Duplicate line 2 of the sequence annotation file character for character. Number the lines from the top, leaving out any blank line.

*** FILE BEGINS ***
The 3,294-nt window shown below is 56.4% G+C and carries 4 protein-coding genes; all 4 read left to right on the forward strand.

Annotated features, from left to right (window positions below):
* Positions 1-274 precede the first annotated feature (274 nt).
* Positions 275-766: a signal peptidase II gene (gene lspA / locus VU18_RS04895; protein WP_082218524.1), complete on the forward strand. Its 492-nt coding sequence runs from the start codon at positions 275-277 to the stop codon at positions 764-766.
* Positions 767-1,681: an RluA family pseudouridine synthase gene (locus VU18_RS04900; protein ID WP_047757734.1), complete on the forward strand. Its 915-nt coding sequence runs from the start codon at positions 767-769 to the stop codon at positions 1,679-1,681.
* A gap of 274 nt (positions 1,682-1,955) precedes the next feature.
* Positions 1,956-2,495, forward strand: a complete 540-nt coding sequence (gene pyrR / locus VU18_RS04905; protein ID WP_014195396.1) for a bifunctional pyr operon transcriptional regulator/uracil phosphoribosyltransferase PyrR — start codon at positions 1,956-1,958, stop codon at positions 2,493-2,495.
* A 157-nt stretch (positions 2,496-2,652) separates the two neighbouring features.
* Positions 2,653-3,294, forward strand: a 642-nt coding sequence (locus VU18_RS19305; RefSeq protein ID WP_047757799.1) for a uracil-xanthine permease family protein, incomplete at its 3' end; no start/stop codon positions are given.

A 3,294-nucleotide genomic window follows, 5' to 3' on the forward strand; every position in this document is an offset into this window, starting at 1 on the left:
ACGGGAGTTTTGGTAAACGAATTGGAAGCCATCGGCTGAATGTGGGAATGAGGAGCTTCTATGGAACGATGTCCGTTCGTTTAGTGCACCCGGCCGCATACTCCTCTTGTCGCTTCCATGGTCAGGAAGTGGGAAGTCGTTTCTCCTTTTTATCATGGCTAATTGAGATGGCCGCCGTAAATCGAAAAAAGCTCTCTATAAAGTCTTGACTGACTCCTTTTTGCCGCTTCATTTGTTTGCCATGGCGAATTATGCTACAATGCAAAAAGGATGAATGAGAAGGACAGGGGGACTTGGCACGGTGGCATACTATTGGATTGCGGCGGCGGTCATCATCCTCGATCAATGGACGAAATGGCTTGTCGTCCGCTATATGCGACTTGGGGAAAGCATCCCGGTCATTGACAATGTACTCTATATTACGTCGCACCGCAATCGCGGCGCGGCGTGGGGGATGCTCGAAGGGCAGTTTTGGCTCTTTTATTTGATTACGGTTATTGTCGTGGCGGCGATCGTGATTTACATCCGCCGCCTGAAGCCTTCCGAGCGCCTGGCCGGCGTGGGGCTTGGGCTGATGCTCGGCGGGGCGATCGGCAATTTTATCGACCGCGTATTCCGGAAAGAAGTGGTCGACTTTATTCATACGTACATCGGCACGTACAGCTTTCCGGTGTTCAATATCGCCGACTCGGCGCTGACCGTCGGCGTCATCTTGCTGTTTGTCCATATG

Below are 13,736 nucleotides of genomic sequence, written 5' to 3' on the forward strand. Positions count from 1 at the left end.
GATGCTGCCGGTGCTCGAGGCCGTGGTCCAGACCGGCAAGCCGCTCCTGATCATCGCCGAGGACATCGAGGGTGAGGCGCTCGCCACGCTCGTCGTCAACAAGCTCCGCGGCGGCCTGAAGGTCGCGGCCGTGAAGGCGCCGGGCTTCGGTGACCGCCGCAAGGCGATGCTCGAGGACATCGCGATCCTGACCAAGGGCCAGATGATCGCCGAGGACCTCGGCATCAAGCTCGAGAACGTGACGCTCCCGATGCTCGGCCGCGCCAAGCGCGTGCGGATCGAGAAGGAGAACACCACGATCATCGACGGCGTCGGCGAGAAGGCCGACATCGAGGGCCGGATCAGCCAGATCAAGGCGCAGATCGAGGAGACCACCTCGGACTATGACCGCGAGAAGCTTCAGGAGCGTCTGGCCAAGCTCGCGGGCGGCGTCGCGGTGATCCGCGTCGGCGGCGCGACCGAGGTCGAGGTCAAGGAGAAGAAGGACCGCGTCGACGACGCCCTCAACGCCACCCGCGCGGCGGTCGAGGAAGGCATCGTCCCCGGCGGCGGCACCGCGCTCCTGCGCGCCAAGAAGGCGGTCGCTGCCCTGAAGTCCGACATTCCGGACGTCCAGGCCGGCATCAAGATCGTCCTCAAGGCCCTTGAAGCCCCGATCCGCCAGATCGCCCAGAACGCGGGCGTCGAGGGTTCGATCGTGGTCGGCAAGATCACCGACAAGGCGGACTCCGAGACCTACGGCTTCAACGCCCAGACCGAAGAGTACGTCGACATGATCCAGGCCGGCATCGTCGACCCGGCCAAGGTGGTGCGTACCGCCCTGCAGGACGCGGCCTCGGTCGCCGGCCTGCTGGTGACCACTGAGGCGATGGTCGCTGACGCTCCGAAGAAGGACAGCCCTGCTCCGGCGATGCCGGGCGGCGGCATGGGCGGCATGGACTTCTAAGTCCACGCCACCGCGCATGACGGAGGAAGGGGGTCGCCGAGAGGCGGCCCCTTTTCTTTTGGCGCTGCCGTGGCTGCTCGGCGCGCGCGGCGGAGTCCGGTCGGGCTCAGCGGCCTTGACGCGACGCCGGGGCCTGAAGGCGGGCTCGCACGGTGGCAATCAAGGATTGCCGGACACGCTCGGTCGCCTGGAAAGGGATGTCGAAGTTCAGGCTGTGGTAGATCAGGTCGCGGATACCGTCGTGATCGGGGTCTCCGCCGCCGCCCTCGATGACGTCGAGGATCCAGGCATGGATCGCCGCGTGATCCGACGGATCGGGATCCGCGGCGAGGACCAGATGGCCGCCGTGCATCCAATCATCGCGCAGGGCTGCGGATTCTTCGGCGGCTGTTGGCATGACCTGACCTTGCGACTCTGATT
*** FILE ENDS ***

Annotated features, from left to right (window positions below):